June 4. Collateral Damage

From 1999 until 2005 I worked at Refco, a global futures firm.  For me, it was a great place to be.  While notorious for its freewheeling style in the early days  -for example, when Hillary Clinton, completely of her own accord, decided to trade cattle futures through the firm- when I was there it was becoming more corporate.  There were long term, knowledgeable professionals throughout the firm in every department, however, there were also legendary stories of  -ahem- less than professional behavior that are much more amusing to relate.  But I am not going to tell those stories today, I am just going to touch upon the meteoric crash shortly after the IPO.

Refco went public in August of 2005.  It was a successful IPO.  By October 2005, the company was bankrupt.  The reason for the bankruptcy was an undisclosed debt that was being transferred around internal entities like a hot potato.  From Wikipedia [link below]:

Apparently, [CEO, Phil] Bennett had been buying bad debts from Refco in order to prevent the company from needing to write them off, and was paying for the bad loans with money borrowed by Refco itself.

…anonymous sources cited by the WSJ and other publications have stated that the debt stemmed from losses in as many as 10 customer trading accounts, including that of Ross Capital, and the widely reported October 27, 1997, trading losses of hedge fund manager Victor Niederhoffer.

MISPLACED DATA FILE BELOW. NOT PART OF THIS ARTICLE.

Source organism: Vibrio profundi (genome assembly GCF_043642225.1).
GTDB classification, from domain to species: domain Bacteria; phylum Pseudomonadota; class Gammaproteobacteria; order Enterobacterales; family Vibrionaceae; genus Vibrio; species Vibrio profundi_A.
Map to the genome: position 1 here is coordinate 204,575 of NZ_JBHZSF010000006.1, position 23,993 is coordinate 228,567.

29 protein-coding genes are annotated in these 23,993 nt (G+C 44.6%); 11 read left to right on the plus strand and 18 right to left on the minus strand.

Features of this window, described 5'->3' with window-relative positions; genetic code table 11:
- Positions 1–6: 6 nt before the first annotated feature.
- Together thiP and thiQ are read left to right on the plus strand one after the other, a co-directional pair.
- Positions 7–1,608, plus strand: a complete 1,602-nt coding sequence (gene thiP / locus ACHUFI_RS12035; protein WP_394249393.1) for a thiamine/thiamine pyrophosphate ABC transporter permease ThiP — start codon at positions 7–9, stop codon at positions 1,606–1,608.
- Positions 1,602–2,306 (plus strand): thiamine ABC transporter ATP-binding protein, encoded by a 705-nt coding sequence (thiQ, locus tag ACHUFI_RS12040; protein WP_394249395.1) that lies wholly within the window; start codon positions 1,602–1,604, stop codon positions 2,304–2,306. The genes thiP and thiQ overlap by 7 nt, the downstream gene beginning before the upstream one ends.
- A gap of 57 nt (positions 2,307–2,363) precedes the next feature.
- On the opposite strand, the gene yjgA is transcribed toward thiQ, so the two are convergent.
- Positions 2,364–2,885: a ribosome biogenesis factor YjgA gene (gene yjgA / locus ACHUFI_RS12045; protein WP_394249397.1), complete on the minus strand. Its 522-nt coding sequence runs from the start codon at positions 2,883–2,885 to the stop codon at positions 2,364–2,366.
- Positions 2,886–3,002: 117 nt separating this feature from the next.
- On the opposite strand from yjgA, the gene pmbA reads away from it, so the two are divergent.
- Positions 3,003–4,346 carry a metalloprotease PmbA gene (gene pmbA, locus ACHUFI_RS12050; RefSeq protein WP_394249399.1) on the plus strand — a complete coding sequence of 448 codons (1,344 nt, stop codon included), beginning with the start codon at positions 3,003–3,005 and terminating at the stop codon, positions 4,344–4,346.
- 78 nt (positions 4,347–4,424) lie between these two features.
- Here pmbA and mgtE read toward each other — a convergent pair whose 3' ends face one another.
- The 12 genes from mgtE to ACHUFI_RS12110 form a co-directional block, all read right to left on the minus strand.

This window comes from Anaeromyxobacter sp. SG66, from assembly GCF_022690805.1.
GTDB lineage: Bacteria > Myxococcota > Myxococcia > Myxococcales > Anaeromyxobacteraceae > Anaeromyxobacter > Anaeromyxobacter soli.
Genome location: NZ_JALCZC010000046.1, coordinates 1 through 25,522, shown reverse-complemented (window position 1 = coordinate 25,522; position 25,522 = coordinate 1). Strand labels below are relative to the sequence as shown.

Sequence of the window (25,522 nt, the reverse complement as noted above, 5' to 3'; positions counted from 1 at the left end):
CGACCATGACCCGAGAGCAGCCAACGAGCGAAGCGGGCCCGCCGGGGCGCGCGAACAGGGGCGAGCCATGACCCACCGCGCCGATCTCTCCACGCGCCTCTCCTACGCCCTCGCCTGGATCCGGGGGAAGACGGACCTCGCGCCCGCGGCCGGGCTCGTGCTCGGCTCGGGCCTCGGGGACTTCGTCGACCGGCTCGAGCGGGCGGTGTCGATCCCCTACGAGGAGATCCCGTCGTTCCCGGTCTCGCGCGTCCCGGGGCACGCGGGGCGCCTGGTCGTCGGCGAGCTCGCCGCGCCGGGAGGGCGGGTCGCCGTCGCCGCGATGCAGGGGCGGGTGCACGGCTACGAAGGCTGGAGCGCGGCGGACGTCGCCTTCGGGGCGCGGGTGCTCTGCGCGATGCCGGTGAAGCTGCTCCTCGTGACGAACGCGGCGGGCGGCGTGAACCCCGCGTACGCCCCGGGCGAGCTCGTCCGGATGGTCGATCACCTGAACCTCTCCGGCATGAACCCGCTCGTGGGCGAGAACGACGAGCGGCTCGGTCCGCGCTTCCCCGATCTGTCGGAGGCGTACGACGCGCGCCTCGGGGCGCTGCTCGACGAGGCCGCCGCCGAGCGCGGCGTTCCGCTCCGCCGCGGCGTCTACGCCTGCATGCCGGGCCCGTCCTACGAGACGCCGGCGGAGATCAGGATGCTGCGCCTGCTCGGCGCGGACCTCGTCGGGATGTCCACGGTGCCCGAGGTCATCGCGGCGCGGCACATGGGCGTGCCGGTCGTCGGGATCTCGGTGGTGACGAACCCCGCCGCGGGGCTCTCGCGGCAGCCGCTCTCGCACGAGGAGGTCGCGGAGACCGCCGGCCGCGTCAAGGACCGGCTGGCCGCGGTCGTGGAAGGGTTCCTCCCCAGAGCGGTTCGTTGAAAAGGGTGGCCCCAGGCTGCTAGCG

Now I don’t want to go into detailed fact checking regarding this event, though I think I saw that the amount of the ‘bad asset’ in question was about $430 million.  Now considered an almost “quaint” sum of money.  What I’d like to consider are aspects of this episode that relate to our current environment.

Take a look at a chart of SP500 in the late 1990’s. From 1995 to 2000 SPX went from 500 to 1500. On a long term chart it’s sort of difficult to even see the blip related to October 27, 1997.  It was the year of the Asian crisis, twenty years ago.  From one article: “The tipping point was the realization by Thailand’s investors that its property market was unsustainable, which was confirmed by Somprasong Land’s default and Finance One’s bankruptcy in early 1997.” There were runs on the Thai Baht, Malaysian Ringgit, etc.  And on October 27, the DJIA fell 7.18%.

So, according to the Wikipedia story, the hole in Refco’s books was a direct result of that day.  However, it took EIGHT years for this bad debt to sink Refco.  Good things and bad things can all be happening at the same time, but it usually comes down to collateral, to asset values.  The timing of the last straw regarding overvaluation and the subsequent realization that asset values didn’t provide the same level of cushion in terms of collateral that was modelled at the outset is extraordinarily hard to anticipate.


It should be noted that the Fed will release stress test results related to Dodd-Frank on June 22nd, and will follow that with its own stress test results for the banking sector on June 28th.  The outcome of these reports will almost certainly reveal rather minor (if any) concerns.  Even Kashkari has been muted recently.  The Fed has mostly been a cheerleader for stocks, with Harker last week doing his utmost to assure the market that nothing bad will come from balance sheet reduction: “…it will be slow, steady, incredibly boring, and essentially on autopilot.”